Feministing Jamz: Taylor Swift’s “Shake It Off”

our mudflap girl, jammin on her headphones

If you spend most of your social media time on Twitter, your feed is probably mostly about what’s happening in Ferguson, MO, right now. If you spend most of your social media time on Facebook, however, it’s probably light on the racialized state violence and suppression of journalism, and heavy on the NEW TAYLOR SWIFT SINGLE (what’s up with that social media split? Buzzfeed explains).

That’s right, everyone’s favourite 25-year-old permateen has a new song out, and it’s poppy and upbeat and it’s all about not letting the haters get you down. Totally a message that feminist bloggers need sometimes, though this is traditionally the image we use to drive that message home:

The new TSwift song is highly danceable, and because inside the hard, snarky, feminist shell I present to the world there is secretly a thirteen-year-old who is almost physically incapable of sitting still when there’s a poppy beat on, I’ve been bopping around to this one while trying to write a blog post about what’s wrong with the video.

The video’s been getting a lot of press because a) Taylor Swift and b) it features a bunch of Swift fans, regular people, because Taylor Swift is a regular person, you guys.

That’s definitely the schtick she’s going with in this video. She’s regular, and clumsy, and awkward, and adorkable, and not comfortable with lots of professional dancers around her. She’d rather shake it out with her fans, dancing around like a low-level employee of the Ministry of Silly Walks. She’s so relatable. She’s also so using Black and brown women’s bodies as props.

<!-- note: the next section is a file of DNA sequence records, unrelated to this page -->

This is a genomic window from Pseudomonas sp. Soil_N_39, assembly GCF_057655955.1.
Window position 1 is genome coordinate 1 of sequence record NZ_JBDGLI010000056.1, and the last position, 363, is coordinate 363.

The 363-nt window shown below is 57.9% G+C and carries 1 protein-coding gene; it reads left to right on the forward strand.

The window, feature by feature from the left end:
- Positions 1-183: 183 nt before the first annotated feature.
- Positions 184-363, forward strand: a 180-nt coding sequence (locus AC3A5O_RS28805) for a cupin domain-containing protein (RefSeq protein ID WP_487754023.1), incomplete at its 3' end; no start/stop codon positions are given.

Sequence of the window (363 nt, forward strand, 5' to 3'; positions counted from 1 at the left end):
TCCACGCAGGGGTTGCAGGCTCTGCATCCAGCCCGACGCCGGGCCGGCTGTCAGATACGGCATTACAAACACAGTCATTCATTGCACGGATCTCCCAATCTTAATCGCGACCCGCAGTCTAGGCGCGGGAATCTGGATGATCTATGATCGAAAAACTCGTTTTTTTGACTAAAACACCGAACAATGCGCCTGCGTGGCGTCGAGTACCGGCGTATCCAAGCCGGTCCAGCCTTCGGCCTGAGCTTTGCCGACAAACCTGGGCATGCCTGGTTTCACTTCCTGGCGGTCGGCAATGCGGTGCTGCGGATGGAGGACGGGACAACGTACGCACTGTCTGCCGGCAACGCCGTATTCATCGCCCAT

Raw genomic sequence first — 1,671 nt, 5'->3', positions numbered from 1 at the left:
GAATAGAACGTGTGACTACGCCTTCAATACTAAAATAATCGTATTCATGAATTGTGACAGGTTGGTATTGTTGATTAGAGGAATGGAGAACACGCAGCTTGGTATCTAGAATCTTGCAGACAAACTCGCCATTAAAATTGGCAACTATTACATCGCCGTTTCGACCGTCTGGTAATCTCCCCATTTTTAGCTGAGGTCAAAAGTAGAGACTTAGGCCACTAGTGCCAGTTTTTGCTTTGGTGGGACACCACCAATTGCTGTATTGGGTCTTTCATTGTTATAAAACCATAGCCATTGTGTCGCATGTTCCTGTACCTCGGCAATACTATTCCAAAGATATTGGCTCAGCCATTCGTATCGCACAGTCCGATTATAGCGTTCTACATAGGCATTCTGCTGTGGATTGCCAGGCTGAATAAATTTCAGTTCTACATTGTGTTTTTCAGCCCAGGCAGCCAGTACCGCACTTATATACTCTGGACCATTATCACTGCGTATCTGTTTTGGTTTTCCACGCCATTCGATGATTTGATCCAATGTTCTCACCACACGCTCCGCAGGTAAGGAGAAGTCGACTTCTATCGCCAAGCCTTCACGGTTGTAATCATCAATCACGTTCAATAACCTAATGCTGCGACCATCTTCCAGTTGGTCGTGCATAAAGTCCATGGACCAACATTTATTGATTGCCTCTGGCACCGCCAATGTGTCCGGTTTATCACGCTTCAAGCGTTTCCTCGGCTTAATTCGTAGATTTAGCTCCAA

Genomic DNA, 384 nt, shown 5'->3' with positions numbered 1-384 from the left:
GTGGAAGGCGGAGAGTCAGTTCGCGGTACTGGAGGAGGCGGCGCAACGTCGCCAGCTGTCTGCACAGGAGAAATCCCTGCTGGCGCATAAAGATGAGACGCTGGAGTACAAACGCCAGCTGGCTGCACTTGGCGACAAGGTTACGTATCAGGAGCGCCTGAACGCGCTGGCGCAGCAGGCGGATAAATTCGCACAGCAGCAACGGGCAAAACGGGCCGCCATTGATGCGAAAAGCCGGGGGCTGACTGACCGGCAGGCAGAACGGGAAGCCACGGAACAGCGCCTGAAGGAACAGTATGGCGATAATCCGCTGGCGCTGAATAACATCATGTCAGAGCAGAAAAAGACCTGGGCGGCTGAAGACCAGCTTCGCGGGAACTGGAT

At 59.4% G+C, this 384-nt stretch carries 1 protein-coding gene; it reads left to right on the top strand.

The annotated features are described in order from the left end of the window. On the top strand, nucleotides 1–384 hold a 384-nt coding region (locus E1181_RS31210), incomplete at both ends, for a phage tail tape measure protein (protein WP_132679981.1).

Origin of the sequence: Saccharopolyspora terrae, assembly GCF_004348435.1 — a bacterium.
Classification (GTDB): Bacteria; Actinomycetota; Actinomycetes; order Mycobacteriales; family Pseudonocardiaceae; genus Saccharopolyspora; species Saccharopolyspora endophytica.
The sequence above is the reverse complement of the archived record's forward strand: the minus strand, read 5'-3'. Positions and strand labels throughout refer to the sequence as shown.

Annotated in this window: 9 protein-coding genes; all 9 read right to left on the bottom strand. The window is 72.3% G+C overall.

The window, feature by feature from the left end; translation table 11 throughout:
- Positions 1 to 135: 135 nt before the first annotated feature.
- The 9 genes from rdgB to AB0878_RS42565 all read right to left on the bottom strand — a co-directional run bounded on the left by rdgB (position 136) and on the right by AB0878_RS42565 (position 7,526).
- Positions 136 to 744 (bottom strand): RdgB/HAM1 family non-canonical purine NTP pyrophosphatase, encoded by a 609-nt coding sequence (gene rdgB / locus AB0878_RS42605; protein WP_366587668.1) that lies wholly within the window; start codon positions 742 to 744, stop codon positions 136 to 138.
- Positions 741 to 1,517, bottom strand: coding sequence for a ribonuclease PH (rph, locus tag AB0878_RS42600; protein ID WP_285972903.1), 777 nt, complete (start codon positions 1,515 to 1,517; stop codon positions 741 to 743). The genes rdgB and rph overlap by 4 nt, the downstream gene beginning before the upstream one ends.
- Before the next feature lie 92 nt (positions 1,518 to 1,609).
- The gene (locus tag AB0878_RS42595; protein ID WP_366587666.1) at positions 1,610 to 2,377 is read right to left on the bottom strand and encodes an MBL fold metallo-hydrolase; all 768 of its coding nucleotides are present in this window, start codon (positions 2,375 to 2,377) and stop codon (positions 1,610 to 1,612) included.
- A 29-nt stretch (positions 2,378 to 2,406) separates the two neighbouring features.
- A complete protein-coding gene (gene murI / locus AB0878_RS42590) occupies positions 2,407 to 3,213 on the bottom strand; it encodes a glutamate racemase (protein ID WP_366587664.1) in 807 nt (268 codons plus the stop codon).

Here’s the video:

There’s lots I could say about this video, but I want to compare two dance sequences, and focus on them, because I think they’re really telling. The first is the ballet sequence, with the dozen ballerinas, all of whom appear to be white, in Swan Lake style tutus and headdresses. The second is the hip hop and twerking sequence, with the half dozen Black and brown dancers in denim shorts, leopard print jackets, and chunky gold jewellery.

The central idea of this video is that it’s cool to be goofy and to not fit in, to dance your own weird steps when everyone around you is doing the choreography. Great message. I’m down with that 100% and will be using it as an excuse to totally screw up in dance class from now on. But in these two sequences, Swift is setting herself apart from the crowd in very different ways. In the first, she’s surrounded by staid, elegant, straight-faced ballerinas, in their sparkly white tutus and pointe shoes and tights. They’re in perfect lines and she’s shaking her ass around, or running doing hopscotch over their pointed feet and then making jazz hands at the camera. She’s not one of them. She’s a cool fun weird quirky girl, not like these sparkly white perfect pretty princesses. Which is a bit odd for someone who spent the first seven years of her career cultivating an image of herself as a sparkly white perfect pretty princess (I mean, when she wasn’t making the dustbowl look super fun, that is).